GETR 3590

Joseph Campbell––and more! Trace the origin of The Lord of the Rings, Star Trek, and Game of Thrones: Encounter the stories that inspired Richard Wagner. Follow the hero and heroines of medieval fiction through the steps of the heroic quest: the call to adventure, meeting the mentor, tests and trials, symbolic death and rebirth, the road back, and return with a societal boon. Among the stories read are Parzival and Tristan and Isolde. Grade is based on classroom discussion, oral reports, and a final paper. No final examination. No textbook required.  

ENLT 2547

This course will explore the history of race, crime, and justice in African American literature and culture from Nat Turner's 1831 slave rebellion to today's Black Lives Matter activism. What is justice? How does the history of racial oppression in America complicate traditional ideas about the relationship between law and justice? How do African American writers both use and defy the genre conventions of traditional American detective fiction and courtroom dramas?

EDHS 3891

The aim of this course is to help YWLP Facilitators acquire the skills and knowledge required for successful facilitation as well as to provide lots of support. Given the diverse members of each group, the mentoring group curriculum, and other factors that affect the group, how can YWLP be the most rewarding experience possible for each group member? How can students grow as facilitators and leaders through their experience as YWLP Facilitators? Prerequisite: EDHS 2891 and EDHS 2892

JPTR 3290

This seminar will take up the world's earliest instance of literature written extensively by, for, and about women, including such famous works as the Pillow Book of Sei Shônagon and Sarashina Diary, among others. The focus will be on reading gender as a fictional enactment of desire and identity that is performed through acts of writing and reading. No prior knowledge of Japanese language or literature is required.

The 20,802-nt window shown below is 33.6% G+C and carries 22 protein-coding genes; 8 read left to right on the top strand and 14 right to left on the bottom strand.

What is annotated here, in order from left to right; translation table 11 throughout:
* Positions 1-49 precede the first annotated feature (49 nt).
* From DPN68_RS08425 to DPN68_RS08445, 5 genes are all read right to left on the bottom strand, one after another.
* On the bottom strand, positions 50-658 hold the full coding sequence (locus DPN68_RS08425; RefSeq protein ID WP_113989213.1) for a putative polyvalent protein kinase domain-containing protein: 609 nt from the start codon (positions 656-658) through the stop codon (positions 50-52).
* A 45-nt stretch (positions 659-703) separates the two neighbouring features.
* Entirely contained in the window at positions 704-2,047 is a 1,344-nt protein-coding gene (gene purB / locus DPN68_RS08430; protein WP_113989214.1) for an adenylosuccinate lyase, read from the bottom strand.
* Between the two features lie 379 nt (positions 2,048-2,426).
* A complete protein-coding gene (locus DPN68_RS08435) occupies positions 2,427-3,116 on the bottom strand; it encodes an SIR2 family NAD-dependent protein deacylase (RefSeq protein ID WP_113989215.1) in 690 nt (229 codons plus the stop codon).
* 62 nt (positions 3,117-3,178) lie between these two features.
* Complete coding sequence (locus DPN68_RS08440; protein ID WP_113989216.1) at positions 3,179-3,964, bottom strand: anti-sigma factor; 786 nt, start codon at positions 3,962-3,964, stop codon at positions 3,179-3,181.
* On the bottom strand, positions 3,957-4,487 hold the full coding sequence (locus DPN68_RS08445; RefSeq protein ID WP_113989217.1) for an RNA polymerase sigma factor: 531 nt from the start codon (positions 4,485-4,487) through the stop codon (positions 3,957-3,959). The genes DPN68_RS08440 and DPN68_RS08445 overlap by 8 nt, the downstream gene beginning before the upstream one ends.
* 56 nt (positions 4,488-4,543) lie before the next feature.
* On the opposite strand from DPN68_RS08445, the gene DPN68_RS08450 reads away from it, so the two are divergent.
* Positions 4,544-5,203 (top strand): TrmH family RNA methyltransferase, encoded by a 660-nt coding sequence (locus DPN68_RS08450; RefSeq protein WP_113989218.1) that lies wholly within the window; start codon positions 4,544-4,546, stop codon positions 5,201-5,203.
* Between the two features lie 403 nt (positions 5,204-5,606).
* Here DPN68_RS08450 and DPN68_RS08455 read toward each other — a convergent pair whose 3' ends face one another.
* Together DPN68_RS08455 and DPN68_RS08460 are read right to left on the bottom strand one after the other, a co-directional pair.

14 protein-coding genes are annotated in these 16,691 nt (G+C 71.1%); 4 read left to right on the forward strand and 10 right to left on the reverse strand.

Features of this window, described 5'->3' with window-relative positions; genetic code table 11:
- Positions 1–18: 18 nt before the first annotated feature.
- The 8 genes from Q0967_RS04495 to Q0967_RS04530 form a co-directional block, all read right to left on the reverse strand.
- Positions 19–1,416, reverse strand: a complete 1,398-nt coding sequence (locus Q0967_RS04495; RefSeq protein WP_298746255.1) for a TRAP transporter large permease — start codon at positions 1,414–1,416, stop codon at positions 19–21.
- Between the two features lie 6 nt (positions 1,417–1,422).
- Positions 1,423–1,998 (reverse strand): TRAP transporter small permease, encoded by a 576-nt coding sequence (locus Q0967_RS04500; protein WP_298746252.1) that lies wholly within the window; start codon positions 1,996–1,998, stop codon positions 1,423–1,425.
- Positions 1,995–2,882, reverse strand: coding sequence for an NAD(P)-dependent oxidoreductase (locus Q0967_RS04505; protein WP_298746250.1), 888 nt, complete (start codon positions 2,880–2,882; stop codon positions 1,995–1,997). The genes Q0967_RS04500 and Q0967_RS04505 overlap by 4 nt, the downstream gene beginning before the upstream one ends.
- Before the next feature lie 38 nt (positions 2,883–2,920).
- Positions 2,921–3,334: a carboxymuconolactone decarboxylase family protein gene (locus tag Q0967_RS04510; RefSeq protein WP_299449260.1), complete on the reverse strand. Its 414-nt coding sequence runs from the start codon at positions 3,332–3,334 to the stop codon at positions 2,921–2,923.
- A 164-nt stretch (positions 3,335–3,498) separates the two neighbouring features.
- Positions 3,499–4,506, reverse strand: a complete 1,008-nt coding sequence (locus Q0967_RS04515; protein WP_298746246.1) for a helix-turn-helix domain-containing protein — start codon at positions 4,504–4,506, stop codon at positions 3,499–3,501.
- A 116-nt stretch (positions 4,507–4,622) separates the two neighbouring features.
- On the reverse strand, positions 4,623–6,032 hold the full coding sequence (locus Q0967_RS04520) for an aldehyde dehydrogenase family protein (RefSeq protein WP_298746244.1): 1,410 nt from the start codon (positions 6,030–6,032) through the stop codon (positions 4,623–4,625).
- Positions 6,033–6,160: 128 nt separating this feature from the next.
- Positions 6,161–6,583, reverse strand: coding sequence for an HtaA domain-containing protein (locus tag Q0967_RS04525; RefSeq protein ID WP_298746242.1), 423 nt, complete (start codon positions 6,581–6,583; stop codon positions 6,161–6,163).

JPTR 5290

This seminar will take up the world's earliest instance of literature written extensively by, for, and about women, including such famous works as the Pillow Book of Sei Shônagon and Sarashina Diary, among others. The focus will be on reading gender as a fictional enactment of desire and identity that is performed through acts of writing and reading. No prior knowledge of Japanese language or literature is required.

SOC 4350

The course examines (1) theories of gender stratification, (2) the extent of, and changes in , gender stratification in the U.S. and (3) a cross-cultural look at the extent of gender stratification from our huntingand-gathering ancestors to today’s information/biotech society. The course will also (4) look at contemporary examples of both local level gender equality/near equality and extreme gender inequality (e.g., in Taliban Afghanistan).

Summer Courses 2018

First Session- 5/21/18-6/14/18

WGS 2100 Intro to Gender and Sexuality Studies Speidel

WGS 3230 Gender and the Olympic Games Hagerman

 

Second Session- 6/18/18-7/12/18

WGS 3559 Queer European History Butcher

 

Third Session- 7/16/18-8/8/18

WGS 2100 Intro to Gender and Sexuality Studies Hagerman

Transgender Patients Have Unique Needs; UVA is Striving to Address Them

Imagine this: you check in at a doctor’s office and are asked to fill out a personal information form. Moving through the list of questions, you arrive at one that asks if you are male or female. What if neither choice is appropriate for you?

For members of the transgender community, this is a common experience.

UVA Ranked as Best College in VA for LGBTQ+ Students

We are pleased to announce that UVA has been named the best college for LGBTQ+ students in Virginia! This new ranking is created by the partnership of Best Colleges and Campus Pride, who curated the list (http://www.bestcolleges.com/features/best-colleges-for-lgbt-students/) based on their criteria of inclusivity factors. What a neat milestone and congratulations to everyone for all their hard work and support!

WGS 4101

This course focuses on women's autobiographical texts and the diverse ways authors explore issues surrounding identity, power, and resistance in their narratives. We will read compelling accounts of imprisonment, reseravation life, political detention, and more, while closely examining women's particpation in ongoing struggles for social justice. 

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